ATLANTA — With its Kids Workshop classes on hiatus in stores, The Home Depot has donated 500,000 Kids Workshop kits over the past four months to more than 100 non-profit organizations and schools across the U.S., including Boys & Girls Club of America, ToolBank and the YMCA. The company will continue to donate kits until workshops resume in person. 


MONTREAL — Intertape Polymer Group reported that its Q2 net income rose by $8.3 million to $14.8 million ($0.25 per share), due in part to lower travel expenses and an adjustment to contingent consideration in its acquisition of Nortech Packaging. Adjusted net earnings fell by $1.4 million to $13.2 million ($0.22 per share) as gross profits declined. Revenue decreased by 9.4 percent to $267.8 million, primarily due to lower selling prices and a pandemic-related decline in volume/mix.

MONTREAL — IT firm ACCEO’s Home, Garden and Building Supply division will hold its first virtual user event in the fall. Open to all ACCEO customers in the LBM and hardware sector, it will feature training and networking opportunities. Over two days, October 21 and 22, participants will be offered product launches and demos, software training and industry discussions. The event will be offered in two installments: one English and one French. Click here for information and registration.

WINNIPEG — The Western Retail Lumber Association will hold a webinar on recruitment and personnel matters on August 18 at 11:30 MT. Glow Leadership’s Diane Taylor will cover best practices to help managers ease their people’s challenges and move towards aligning staff with business objectives. Also on the agenda: dealing with post-COVID-19 challenges and how to effectively navigate a successful return to work. Click here for more details and free registration.

VANCOUVER — CanWel Building Materials saw Q2 revenues increase by 7.1 percent to $412.9 million, from $385.7 million during the same period in 2019. Despite the pandemic’s economic impact, sales for the distribution segment rose by $31.3 million, or 8.4 percent. The year-over-year sales increase was attributed to improvements in both sales volumes and pricing. Net income for the quarter increased 62.8 percent to $12.7 million.

OTTAWA — The Canada Revenue Agency has a new tool to help employers estimate what kind of assistance they can expect from the Canada Emergency Wage Subsidy. Employers can punch in business information into an online calculator and receive an instant estimate. The agency said that companies, armed with this info, will be able to make informed HR decisions. It will hold a series of information sessions over the coming weeks.

GLEN ALLEN, Va. — Hamilton Beach reported its Q2 revenue rose by 5.5 percent compared to Q2 2019, due to strong demand in the U.S. and Canada consumer markets. Operating profit increased more than threefold on higher revenue, a benefit of $1.6 million from tariff relief and lower expenses. Consolidated net income was $7.8 million, or $0.57 per diluted share, compared to a net loss of $0.6 million, or $0.04 per diluted share, a year ago.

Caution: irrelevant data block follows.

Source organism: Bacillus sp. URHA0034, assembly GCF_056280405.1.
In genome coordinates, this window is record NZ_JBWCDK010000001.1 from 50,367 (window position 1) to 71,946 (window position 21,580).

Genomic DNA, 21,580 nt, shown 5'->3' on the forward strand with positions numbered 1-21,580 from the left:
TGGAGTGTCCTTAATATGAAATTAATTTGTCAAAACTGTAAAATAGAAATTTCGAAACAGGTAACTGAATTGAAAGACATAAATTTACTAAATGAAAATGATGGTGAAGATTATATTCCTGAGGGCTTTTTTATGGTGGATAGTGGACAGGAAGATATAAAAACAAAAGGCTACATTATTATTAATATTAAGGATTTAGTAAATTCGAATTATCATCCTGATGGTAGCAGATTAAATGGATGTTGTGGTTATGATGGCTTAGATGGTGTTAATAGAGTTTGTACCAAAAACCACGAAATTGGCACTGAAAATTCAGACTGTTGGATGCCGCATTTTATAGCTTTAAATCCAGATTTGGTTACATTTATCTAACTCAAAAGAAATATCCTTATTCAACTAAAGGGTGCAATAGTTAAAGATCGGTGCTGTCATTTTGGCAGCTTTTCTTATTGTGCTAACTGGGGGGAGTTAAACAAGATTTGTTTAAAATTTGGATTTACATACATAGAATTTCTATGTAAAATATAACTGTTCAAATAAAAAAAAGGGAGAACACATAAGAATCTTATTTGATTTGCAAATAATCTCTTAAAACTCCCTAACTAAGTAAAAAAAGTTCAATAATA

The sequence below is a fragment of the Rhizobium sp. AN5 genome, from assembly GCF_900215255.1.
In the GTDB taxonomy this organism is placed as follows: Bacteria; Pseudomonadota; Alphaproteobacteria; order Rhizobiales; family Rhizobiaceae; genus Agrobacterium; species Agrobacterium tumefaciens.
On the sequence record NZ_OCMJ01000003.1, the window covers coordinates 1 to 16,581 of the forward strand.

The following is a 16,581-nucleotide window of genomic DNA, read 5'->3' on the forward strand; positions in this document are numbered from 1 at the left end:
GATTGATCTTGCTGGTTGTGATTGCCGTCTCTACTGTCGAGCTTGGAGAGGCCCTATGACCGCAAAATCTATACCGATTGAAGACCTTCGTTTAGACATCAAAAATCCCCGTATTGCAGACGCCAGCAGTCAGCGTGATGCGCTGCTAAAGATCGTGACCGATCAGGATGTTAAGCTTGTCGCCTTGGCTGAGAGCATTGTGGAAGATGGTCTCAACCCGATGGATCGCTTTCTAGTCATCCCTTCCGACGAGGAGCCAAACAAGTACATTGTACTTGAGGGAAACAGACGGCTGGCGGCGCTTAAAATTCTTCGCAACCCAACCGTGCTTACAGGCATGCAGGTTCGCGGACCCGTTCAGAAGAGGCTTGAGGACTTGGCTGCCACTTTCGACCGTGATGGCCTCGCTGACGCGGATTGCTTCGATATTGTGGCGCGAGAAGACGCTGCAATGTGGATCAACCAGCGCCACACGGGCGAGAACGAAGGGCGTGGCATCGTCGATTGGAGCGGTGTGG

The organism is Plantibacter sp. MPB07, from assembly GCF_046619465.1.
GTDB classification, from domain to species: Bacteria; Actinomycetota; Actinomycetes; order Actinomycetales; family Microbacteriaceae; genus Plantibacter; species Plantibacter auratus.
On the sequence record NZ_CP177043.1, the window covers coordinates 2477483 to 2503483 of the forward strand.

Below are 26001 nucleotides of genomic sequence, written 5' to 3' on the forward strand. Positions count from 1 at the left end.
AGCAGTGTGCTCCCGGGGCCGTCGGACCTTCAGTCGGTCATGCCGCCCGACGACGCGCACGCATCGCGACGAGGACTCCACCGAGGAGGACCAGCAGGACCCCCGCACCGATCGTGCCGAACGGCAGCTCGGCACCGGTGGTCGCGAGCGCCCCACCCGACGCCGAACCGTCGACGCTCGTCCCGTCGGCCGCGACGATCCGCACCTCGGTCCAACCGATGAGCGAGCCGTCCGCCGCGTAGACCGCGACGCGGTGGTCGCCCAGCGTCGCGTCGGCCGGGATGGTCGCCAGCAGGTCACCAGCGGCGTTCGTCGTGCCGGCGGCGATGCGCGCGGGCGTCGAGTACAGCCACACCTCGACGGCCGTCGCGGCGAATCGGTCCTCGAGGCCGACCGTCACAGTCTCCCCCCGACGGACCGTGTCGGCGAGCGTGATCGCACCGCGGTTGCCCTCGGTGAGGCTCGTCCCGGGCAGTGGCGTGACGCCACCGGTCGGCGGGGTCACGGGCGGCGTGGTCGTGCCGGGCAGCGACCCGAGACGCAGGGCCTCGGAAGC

The seasonally adjusted annual rate of housing starts was 245,604 units in July, an increase of 15.8 percent from 212,095 units in June. The SAAR of urban starts rose by 17.4 percent in July to 231,995 units. Multiple urban starts increased by 18.8 percent to 184,431 units in July while single-detached urban starts increased by 12.3 percent to 47,564 units. Rural starts were estimated at a seasonally adjusted annual rate of 13,609 units. (CMHC)


CHHMA is moving ahead with the golf tournament portion of its Industry Day event on September 9th with a few modifications to comply with COVID-19 safety guidelines. This year’s event includes a power cart that has social distancing dividers, breakfast on the cart, lunch and ice cream on the course, plus two drink tickets per golfer and a charitable donation. There will be no cocktail hour or dinner. (Click here for more information and to register.)


“I’ve been to British Columbia. It’s not very British—or Columbian. Vancouver was like a rainy Seattle.”

“Ontario and Quebec. Those are like the two brothers that run the family business after the parents died. But they had different mothers.”
Jim Gaffigan, an American comic, who enjoys taking gentle pokes at Canada. (With thanks to our friend Roy Prevost, retail consultant and business coach, for sending us this one.)



Classified Ads

Director of North American Sales

FCL is hiring a Category Manager – Hardware on a permanent basis at our Home Office in Saskatoon, Saskatchewan. 

Who you are:
You are looking for a career in Sales & Marketing and:

  • You have a Bachelor’s Degree in Commerce or Business Administration
  • You have a minimum of 6-9 years of relevant progressively responsible experience in consumer wholesale/retail, with preference for marketing, buying, or customer service as it relates to home and building solution products.
  • You’re familiar with Home and building solutions.

If this opportunity speaks to you, please visit for more details and apply by August 25, 2020


Looking to post a classified ad? Email Michelle for a free quote.